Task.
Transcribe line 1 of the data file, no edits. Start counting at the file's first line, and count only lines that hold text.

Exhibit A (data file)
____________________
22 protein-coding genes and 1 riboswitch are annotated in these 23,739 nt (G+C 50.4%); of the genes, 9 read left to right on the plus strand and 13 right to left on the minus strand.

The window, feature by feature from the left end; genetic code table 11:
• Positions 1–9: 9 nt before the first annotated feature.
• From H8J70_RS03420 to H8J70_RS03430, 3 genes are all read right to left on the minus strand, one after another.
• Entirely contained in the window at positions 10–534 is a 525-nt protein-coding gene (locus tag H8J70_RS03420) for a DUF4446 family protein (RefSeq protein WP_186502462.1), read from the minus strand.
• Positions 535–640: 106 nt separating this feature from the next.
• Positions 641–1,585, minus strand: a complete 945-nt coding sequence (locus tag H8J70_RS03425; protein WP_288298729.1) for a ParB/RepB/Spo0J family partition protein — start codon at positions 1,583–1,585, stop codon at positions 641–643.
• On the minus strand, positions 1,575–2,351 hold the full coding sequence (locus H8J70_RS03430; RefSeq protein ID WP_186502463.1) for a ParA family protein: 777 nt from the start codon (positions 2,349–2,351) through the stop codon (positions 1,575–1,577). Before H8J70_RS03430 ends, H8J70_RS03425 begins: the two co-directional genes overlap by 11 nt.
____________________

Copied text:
22 protein-coding genes and 1 riboswitch are annotated in these 23,739 nt (G+C 50.4%); of the genes, 9 read left to right on the plus strand and 13 right to left on the minus strand.